Memoirs of a Monuments Officer: Protecting European Artworks
Author: John D. Skilton, Jr.
During World War II John Skilton wanted to use his training as an art historian
to help preserve European works of art from damage and theft, so he joined the
United States Army with the goal of becoming a Monuments Specialist Officer. In
this book he recounts the difficulties he encountered before achieving this unusual
objective, as well as his experiences in France and Germany during 1944 and 1945,
including accomplishments for which he was later decorated by the governments
of both countries.
While still a private, serving as an interpreter with a Civil Affairs unit, Skilton
rescued the damaged pieces of an important 17th-century roadside shrine in Brittany,
placing them in a nearby barn so the sculptures could later be restored. Eventually
he was reassigned to the Monuments, Fine Arts and Archives Section, with
which he helped to discover a huge cache of stolen art that the Nazis had stored in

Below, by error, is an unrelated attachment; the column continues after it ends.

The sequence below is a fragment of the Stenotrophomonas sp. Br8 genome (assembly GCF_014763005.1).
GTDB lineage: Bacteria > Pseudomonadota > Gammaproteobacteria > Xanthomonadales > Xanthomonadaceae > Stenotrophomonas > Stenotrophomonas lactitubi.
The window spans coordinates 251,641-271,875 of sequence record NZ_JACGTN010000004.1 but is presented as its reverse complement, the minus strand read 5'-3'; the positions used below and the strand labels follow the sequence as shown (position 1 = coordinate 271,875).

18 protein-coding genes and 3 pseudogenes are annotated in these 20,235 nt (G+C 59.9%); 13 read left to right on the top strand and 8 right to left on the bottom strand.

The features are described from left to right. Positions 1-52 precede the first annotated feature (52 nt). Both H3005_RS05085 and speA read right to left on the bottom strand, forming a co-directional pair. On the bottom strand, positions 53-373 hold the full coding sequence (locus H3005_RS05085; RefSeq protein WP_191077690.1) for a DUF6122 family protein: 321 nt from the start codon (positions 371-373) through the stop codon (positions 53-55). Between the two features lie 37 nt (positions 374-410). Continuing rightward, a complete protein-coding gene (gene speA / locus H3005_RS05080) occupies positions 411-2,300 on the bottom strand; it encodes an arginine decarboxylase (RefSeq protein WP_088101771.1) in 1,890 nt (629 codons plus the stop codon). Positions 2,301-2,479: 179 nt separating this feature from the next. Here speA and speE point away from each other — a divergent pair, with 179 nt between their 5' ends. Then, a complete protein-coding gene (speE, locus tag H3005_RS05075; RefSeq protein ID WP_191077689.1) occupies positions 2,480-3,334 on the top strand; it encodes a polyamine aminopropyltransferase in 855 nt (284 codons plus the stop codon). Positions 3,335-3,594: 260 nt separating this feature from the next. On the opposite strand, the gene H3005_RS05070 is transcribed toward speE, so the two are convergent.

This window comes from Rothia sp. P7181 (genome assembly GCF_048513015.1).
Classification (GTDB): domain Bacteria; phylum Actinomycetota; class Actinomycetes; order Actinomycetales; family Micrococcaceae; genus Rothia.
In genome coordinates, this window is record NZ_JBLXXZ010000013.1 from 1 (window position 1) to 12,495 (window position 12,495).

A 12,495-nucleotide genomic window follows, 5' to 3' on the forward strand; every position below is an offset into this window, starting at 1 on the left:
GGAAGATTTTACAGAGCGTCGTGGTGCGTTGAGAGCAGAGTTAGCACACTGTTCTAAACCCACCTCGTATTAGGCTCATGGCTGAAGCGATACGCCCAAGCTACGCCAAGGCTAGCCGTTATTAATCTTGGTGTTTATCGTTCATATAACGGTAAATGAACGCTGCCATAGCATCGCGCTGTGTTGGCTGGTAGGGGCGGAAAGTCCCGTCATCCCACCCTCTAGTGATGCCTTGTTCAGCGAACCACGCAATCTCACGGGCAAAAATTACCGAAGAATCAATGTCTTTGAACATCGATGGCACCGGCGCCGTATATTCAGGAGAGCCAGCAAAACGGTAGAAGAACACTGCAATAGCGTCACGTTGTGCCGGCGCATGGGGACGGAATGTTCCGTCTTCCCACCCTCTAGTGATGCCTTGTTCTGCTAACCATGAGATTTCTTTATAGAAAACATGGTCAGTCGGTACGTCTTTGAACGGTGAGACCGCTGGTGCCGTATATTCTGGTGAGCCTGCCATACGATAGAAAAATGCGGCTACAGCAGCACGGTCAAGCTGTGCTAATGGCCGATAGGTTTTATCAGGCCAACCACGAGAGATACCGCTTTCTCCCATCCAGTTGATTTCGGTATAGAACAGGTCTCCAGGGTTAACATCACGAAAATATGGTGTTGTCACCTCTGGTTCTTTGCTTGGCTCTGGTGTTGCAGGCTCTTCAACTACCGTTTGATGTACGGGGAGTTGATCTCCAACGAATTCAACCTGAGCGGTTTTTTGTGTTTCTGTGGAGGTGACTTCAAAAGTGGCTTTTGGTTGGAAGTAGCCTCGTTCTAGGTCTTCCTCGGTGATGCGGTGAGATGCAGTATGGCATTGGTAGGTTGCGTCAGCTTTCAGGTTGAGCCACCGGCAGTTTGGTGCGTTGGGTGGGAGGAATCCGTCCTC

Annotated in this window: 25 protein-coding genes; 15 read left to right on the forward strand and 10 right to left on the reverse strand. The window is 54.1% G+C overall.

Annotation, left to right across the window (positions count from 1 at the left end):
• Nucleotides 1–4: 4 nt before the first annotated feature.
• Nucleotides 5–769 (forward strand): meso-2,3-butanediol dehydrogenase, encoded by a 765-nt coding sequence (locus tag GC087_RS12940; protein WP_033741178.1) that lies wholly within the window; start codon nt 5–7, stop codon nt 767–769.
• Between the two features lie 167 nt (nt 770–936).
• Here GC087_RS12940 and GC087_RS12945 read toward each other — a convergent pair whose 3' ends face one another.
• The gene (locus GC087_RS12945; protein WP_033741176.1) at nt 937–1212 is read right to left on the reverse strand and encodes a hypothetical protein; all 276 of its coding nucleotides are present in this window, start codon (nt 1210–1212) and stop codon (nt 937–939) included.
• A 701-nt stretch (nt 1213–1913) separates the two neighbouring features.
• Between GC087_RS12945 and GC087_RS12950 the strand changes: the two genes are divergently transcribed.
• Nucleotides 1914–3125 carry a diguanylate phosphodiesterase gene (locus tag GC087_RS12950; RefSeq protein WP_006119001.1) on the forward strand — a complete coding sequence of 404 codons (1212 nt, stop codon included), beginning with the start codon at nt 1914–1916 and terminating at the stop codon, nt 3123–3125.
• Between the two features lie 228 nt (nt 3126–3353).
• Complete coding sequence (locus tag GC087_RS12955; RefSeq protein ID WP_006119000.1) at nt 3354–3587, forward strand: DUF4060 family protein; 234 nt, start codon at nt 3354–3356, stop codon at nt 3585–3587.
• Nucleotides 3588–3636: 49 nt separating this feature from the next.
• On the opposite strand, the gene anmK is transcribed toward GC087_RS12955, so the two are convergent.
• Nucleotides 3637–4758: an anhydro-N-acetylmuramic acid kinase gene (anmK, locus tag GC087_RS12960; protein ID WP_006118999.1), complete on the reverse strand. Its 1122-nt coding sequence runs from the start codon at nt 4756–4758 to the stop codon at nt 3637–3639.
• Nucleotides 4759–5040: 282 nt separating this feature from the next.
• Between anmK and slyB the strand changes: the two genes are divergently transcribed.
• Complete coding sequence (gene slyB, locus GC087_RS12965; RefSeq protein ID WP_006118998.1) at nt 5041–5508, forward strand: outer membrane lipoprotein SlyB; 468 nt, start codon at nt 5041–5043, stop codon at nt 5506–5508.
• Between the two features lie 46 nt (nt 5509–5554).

Castle Neuschwanstein in Bavaria.
Skilton's most significant accomplishments took place in Wurzburg, where he
arranged for the construction of a roof over the bombed-out palace of the princebishops,
preventing destruction of its extensive interior frescos and other decorations.
He also arranged for the recovery and safe storage of numerous artworks and
archives that had been dispersed throughout the countryside for safekeeping during
the war, and took steps to ensure that various historic churches and castles in the
Mainfranken region were protected from looting.
Lieutenant Skilton's memoir offers an engaging and elegantly-written narrative
of his dealings with a broad range of people, including princely art collectors and
civilian refugees, former Nazi officials and regular G.I.s, as well as his often frustrating
encounters with Army bureaucracy at all levels. This book will appeal to art and
military historians, both professional and amateur, as well as anyone interested in a
lively and personal perspective on the intersection between art and war.